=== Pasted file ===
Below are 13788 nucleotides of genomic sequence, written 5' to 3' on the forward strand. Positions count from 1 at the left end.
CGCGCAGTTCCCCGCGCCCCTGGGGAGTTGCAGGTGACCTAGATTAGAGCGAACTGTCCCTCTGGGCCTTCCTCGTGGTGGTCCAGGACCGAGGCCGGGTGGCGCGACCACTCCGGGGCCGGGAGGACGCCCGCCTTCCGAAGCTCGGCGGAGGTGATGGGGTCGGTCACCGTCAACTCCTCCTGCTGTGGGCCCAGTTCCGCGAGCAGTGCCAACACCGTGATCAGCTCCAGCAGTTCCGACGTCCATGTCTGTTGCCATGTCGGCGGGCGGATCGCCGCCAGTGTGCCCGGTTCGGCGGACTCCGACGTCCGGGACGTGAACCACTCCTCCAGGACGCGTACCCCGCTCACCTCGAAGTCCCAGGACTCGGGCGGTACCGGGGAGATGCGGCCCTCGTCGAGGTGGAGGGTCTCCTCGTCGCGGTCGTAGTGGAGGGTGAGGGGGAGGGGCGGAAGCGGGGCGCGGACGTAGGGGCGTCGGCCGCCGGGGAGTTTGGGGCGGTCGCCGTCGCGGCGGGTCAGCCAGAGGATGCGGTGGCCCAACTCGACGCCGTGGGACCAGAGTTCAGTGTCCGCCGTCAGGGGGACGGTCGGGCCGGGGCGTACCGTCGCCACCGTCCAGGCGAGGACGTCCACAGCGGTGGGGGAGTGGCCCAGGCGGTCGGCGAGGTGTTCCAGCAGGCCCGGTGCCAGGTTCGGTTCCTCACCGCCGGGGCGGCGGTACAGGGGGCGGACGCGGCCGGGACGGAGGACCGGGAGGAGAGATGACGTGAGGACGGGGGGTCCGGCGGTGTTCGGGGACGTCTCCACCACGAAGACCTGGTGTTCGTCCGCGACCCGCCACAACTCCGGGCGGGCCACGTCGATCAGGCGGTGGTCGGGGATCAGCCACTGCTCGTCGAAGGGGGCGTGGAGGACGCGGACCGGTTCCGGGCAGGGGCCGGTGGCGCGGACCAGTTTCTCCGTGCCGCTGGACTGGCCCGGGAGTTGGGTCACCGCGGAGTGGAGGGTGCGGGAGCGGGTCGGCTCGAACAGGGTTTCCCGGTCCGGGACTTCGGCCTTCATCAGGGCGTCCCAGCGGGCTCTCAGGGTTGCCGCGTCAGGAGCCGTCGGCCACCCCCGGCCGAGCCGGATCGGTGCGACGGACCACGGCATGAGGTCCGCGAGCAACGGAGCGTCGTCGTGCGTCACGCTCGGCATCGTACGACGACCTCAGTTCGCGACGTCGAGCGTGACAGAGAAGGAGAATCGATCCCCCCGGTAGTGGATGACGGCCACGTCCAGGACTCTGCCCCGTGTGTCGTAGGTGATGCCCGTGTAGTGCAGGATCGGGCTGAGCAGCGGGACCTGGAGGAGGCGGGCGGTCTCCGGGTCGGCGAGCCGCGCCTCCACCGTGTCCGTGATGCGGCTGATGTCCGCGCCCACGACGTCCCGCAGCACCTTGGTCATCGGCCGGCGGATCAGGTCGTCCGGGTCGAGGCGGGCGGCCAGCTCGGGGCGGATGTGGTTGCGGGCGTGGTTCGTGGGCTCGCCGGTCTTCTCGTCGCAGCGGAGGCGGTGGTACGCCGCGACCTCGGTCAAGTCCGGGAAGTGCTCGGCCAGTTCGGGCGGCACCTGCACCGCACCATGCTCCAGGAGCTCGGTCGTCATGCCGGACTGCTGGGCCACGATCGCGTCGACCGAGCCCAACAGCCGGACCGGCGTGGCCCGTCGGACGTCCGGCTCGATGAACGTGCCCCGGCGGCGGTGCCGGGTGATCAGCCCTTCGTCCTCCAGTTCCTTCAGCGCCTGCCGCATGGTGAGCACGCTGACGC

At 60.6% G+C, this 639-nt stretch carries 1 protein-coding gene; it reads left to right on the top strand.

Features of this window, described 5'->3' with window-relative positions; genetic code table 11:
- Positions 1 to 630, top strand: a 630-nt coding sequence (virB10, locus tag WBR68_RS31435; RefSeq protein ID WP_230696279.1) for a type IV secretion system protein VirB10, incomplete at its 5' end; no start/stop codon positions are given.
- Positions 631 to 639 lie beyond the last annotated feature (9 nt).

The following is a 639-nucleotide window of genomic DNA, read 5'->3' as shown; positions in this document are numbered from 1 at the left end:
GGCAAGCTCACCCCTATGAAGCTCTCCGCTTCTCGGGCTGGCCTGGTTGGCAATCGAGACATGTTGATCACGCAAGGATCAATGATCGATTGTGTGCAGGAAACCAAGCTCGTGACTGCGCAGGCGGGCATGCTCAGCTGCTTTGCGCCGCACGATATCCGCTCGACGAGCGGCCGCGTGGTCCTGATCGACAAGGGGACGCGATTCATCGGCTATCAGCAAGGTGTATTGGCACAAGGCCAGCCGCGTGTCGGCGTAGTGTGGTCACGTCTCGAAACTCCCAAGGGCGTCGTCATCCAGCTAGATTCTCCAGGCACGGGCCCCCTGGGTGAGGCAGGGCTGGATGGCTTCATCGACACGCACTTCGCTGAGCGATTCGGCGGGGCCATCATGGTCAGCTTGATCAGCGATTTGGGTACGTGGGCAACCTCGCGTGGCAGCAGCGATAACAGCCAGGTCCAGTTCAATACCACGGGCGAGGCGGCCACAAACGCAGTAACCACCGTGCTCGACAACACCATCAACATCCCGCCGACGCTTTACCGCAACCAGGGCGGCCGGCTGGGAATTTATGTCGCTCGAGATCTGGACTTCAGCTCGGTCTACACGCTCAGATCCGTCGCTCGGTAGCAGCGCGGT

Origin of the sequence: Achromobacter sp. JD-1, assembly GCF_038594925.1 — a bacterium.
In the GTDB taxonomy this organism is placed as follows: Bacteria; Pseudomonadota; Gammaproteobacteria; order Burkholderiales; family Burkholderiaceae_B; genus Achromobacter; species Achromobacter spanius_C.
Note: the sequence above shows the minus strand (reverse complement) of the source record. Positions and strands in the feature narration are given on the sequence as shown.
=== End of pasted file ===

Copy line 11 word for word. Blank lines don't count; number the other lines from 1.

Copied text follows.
Note: the sequence above shows the minus strand (reverse complement) of the source record. Positions and strands in the feature narration are given on the sequence as shown.